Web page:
Eggplants are another vegetable (or vegetable fruit) that it’s hard to imagine Eurasian cuisine without. Middle-Eastern food without baba ghanoush? Thai curry without eggplant? No baingan bharta? No moussaka? But these are New-World nightshades too. These also come in more shapes and sizes than most people recognize. The stereotypical vegetable is the large, swelling, bulbous purple one, but they come long, skinny and finger-shaped as well, in purple and in white, and they come in tiny, flat, round varieties too.
Unlike tomatoes and tomatillos, you can’t just bite into a raw eggplant and eat it. That wonderful purple hue is indicative of polyphenol content, another form of antioxidant you’ve probably heard of in association with berries, chocolate and coffee. In the context of eggplant, it’s also associated with bitterness, especially in bigger and older eggplants. If you slice the eggplant thinly and salt the slices for about half an hour, you’ll see a dark brown liquid oozing forth. Rinse this off real well, making sure to get rid of the salt as well, and the eggplant will absorb spices and oil much more readily and will cook much more quickly and completely. It’s usually not necessary to do this with the smaller eggplants.
If you want to make baba ghanoush, you get that wonderful smoky taste by cooking the whole eggplant over an open flame. Make sure to pierce the skin in several places to avoid explosion! This is a very messy process no matter how you do it. You’ll see the brownish liquid soak out as the roasting continues. By the time the inside flesh is soft and ready to be mashed and mixed with tahini, lemon juice and garlic, the skin will be completely charred and black.
Otherwise, eggplant is wonderful grilled, roasted or in coconut curries. When grilled or roasted, they’re best marinaded first. Otherwise, their water content is so high that in the dry-heat cooking they’re prone to just spilling their moisture and desiccating.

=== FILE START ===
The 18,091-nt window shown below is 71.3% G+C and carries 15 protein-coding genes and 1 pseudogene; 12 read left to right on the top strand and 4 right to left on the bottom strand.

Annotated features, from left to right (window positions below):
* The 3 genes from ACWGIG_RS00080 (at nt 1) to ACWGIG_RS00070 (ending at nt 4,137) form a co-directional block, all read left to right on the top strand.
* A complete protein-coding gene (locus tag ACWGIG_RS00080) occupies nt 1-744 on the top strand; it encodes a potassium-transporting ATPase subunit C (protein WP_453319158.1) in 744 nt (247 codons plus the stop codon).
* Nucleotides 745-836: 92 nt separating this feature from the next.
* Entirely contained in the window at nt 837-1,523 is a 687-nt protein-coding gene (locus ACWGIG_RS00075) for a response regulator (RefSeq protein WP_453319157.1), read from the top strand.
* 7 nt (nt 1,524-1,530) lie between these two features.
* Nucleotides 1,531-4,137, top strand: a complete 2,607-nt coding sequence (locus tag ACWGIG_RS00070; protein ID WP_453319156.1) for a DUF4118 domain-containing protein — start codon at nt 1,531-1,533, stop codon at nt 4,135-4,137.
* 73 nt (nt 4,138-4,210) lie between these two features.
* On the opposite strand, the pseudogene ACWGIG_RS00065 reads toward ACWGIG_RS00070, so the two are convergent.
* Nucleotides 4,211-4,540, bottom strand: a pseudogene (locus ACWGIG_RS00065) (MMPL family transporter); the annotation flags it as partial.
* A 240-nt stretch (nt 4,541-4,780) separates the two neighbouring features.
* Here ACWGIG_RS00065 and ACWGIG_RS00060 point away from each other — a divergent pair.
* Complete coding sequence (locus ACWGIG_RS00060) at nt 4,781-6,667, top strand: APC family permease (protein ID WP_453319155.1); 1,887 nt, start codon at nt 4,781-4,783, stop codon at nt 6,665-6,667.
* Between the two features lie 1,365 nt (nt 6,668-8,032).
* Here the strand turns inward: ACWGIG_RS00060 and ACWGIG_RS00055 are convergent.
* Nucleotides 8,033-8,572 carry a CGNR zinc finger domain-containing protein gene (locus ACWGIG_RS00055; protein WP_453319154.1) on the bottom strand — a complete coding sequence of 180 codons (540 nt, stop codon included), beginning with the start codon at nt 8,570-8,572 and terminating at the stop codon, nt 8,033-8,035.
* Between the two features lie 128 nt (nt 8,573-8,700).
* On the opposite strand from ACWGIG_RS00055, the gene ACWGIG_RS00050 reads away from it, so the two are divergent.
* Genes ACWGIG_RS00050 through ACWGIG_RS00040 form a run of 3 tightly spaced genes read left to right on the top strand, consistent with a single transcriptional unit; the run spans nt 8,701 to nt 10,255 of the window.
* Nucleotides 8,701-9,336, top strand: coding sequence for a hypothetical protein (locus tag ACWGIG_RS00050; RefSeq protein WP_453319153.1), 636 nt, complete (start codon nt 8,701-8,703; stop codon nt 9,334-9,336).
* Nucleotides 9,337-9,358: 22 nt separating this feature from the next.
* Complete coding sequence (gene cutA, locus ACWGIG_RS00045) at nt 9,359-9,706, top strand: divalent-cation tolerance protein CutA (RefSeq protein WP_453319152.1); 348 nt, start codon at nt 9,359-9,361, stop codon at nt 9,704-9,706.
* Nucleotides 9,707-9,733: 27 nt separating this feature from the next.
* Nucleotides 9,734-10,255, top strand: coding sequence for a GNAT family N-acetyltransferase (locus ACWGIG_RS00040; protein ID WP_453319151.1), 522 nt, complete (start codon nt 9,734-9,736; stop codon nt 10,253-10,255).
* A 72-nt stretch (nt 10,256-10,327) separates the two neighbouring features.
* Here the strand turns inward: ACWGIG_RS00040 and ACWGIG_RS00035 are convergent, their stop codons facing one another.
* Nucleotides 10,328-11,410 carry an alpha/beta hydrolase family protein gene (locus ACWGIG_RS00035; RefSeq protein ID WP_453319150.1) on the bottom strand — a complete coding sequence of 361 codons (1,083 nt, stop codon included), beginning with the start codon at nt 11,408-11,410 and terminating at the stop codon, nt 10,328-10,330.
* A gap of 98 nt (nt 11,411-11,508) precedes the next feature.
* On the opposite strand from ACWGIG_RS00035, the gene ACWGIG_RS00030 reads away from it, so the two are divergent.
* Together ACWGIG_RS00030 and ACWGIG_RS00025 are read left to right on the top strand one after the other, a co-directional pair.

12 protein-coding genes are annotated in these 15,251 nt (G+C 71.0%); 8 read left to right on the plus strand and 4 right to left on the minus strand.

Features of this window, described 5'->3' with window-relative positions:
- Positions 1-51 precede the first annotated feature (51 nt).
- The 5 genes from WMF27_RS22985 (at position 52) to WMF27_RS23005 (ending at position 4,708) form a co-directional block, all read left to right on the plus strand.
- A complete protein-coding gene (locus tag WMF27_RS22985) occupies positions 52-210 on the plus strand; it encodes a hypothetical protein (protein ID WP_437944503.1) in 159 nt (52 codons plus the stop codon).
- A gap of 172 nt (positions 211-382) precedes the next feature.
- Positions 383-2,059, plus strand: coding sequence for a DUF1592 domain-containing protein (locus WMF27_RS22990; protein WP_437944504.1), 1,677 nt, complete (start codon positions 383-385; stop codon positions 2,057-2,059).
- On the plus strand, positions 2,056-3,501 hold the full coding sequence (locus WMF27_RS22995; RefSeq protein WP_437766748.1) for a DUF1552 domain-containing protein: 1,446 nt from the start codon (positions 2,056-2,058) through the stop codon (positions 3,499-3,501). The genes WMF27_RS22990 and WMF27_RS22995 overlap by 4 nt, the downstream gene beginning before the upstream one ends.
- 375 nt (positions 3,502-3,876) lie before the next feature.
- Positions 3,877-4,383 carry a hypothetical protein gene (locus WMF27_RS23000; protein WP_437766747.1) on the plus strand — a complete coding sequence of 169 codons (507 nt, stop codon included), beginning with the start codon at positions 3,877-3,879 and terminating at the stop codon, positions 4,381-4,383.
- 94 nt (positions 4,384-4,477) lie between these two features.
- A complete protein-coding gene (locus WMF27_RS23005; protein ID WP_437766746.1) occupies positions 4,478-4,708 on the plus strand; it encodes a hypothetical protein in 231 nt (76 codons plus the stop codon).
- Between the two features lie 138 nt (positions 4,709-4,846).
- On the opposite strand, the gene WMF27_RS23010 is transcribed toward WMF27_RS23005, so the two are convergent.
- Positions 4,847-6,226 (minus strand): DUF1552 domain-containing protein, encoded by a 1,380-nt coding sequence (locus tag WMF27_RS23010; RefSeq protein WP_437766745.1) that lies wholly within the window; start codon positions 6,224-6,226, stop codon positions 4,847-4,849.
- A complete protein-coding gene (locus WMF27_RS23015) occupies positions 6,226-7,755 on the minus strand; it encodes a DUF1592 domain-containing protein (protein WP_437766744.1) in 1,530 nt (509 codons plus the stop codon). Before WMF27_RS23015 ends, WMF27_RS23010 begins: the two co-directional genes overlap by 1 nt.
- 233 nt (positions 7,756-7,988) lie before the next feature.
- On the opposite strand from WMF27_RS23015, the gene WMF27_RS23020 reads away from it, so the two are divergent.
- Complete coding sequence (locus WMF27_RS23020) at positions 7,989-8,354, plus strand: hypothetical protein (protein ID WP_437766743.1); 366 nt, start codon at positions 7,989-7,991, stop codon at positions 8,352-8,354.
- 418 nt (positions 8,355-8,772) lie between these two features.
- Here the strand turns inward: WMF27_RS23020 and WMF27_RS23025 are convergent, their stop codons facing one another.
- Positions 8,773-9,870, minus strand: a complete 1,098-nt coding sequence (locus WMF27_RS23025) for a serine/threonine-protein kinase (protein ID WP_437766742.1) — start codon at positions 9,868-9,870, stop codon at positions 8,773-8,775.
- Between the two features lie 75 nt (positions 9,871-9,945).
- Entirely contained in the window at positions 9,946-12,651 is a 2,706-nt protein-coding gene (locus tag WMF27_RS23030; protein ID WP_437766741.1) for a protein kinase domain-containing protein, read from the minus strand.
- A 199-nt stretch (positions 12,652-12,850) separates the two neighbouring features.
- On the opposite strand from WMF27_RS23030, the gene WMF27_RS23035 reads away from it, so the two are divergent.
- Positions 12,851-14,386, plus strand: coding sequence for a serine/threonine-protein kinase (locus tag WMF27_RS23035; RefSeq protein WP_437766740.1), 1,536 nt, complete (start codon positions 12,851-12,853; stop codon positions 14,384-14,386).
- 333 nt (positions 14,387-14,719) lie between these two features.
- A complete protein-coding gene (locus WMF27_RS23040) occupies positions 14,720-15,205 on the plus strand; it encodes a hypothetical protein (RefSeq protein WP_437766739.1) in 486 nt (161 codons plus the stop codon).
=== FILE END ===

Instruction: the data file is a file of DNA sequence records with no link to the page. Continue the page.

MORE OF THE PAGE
4. Bell Peppers
Bell peppers are higher in vitamin C than any of the citrus fruits or other iconic sources. Like tomatoes, they’re full of lycopene and other carotenoid antioxidants, and so they come in red, yellow, orange (the green ones are simply unripe), but they almost complete the rainbow as do tomatoes, with purple and blackish varieties. Much of the year, they’re grown in hothouses; they require long, hot, dry growing seasons. Do yourself a favor and seek out a well-grown summertime bell.
They’re splendidly juicy raw, adding great crunch to salads, and they preserve this crunchiness in stir fries and curries if cooked briefly. They have a seductive, almost leathery chewiness when roasted. Whatever they’re combined with, their flavor tends to be pervasive. A halved bell pepper, either raw or roasted, makes great presentation for stuffing with quinoa salad, hummus, curried lentils or whatever your imagination desires.
Raw vegan cheeses often utilize bell peppers to get the cheesy note. One large bell pepper blended with two cups of soaked cashews and just enough water to get things moving is a good place to start. The addition of a quarter cup of nutritional yeast and some white pepper will make it really cheesy.
5. Chili Peppers
Chili peppers, known as Capsicum, chili, cayenne, paprika, are a whole different universe from bell peppers. In fact, they’re a whole universe unto themselves, spanning a huge variety, from the tiny bird’s eye and ghost chilis to the paprika peppers, which can be at least as big as a bell pepper. Some are as mild as a bell pepper, while some, like the ghost, habañero and Scotch bonnet varieties are so hot you’ll have steam coming out of your ears from a tiny nibble. There’s even a special scale called the Scoville scale just for evaluating the heat of chili peppers. If you do find yourself with steam coming out of your ears, by the way, don’t follow instinct and chug water; it could make things worse. To absorb the heat and soothe your delicate membranes, it works better to take something cool. Milk or yogurt are the traditional antidotes, and non-dairy varieties work too. Coconut milk or cream also work. The other tactic is simple dilution. In places like Thailand where spicy food is served with rice, it’s traditional to take the spicy bite with a greater quantity of rice.
A compound called capsaicin has been isolated from chili peppers, which is a potent analgesic (numbing heat, right?) and which is applied topically to sore muscles. Since the heat is also stimulating to the heart and is a vasodilator (expands the blood vessels), extracts from chili peppers often feature in diet pills.
Stay tuned for Part 2, where we’ll cover the rest of our favorite summer vegetables…